[Editor’s Note: Here’s a guest post from Evan Gould, who was good enough to record the second discussion of the Not School Philosophy of Mind group for your pleasure. Go sign up to be a PEL Citizen so you can listen to the discussion now.]
Within roughly the first half of his 2004 book Mind: A Brief Introduction, John Searle provides a sweeping overview of the progression of the philosophy of mind from Descartes’s Substance Dualism, through developing stages of thought characterized by various facets of Materialism, and onto his own view: Property Dualism… No. Wait. Scratch that. Searle is not a Property Dualist. He’s even written a paper emphatically stating as much. He is a Biological Naturalist.
Biological Naturalism is the term Searle uses to describe his own approach to the philosophy of mind, and it is the one and only ‘ism’ he is willing to subscribe to. This approach sees mind as a sort of “surface feature” which manifests itself in the brain only macroscopically; though it’s existence and activity are completely causally explained by neurobiological activity. He maintains his view by asserting Causal Reduction of Mind to Brain, yet denying Ontological Reduction.
In our initial discussions of this book, the Philosophy of Mind Not School group grappled with and attempted to divine the sense in which Searle conceives of the division between first-person ontologies and third-person ontologies, without allowing for metaphysically distinct ontological realms.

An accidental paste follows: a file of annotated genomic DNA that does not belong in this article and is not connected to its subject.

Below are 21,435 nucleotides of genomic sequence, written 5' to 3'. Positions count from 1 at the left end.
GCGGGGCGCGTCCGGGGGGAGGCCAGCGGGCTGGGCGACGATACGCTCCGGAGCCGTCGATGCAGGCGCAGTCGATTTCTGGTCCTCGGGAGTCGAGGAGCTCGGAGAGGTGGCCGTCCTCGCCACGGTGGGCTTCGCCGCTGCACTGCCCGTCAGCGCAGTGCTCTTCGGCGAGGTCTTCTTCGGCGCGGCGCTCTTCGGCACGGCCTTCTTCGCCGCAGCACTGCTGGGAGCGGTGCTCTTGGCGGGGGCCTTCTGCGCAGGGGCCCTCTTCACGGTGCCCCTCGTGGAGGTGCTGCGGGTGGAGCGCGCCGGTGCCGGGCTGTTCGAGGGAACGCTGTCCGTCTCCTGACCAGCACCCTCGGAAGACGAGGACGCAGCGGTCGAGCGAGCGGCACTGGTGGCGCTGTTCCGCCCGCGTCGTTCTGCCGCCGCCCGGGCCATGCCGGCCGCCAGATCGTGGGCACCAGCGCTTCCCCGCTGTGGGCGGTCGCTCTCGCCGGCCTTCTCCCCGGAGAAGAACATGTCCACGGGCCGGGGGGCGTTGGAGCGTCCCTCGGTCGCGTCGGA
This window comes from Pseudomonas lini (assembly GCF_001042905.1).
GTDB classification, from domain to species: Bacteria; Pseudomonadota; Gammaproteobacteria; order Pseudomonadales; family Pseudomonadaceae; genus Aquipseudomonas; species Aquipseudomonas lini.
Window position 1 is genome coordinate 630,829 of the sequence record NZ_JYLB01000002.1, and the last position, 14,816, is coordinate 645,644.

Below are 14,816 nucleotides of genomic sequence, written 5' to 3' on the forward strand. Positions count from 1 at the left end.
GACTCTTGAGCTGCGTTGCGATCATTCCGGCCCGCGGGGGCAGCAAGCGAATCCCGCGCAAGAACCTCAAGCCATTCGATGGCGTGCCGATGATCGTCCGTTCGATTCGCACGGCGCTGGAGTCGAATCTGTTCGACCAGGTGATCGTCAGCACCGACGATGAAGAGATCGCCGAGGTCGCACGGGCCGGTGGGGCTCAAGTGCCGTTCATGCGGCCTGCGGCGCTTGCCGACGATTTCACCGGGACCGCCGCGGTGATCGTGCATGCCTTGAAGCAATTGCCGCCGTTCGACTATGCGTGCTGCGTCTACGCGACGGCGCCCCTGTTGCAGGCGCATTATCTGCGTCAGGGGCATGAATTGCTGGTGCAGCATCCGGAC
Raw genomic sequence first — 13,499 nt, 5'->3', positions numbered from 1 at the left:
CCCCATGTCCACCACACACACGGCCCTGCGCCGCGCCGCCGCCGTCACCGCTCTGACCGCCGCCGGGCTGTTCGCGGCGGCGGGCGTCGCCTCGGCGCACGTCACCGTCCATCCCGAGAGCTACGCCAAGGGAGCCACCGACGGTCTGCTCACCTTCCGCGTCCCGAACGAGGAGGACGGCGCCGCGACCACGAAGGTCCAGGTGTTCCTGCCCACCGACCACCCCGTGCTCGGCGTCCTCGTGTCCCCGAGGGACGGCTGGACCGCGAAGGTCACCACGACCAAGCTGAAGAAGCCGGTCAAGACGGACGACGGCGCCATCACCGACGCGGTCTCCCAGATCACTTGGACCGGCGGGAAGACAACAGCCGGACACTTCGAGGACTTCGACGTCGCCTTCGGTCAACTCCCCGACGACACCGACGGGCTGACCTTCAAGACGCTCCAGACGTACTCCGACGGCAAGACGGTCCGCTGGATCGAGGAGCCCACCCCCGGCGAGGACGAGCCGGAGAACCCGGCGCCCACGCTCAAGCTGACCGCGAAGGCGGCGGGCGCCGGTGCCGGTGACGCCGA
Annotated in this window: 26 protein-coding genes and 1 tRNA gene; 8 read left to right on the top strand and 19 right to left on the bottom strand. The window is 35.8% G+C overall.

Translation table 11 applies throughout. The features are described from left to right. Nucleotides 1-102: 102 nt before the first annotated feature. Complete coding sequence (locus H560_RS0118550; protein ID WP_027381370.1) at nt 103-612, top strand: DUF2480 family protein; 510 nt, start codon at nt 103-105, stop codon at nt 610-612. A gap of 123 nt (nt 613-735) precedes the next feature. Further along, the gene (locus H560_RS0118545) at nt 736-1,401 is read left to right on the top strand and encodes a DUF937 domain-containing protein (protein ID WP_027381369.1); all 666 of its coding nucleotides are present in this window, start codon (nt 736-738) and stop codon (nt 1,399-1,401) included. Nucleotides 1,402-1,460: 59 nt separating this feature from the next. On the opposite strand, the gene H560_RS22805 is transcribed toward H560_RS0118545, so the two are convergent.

In a recent conversation involving Bill Burgess, Alan Cook, Steven Lindsay, Daniel Cole, and myself, there was a general consensus that Searle does not seem to put forth enough effort to convince the reader that he has done the work necessary to settle mind-body problems (at least in this book). The assertions made by the author are presented more like foundational axioms than as hard won syntheses.
Among other topics touched upon were whether or not sunsets are driven into non-existence with reductive explanation, whether or not Alan’s robot will experience preference for light given it’s behavior, and more importantly we dive into Searle’s raison d’être: Intentionality, and why it’s important.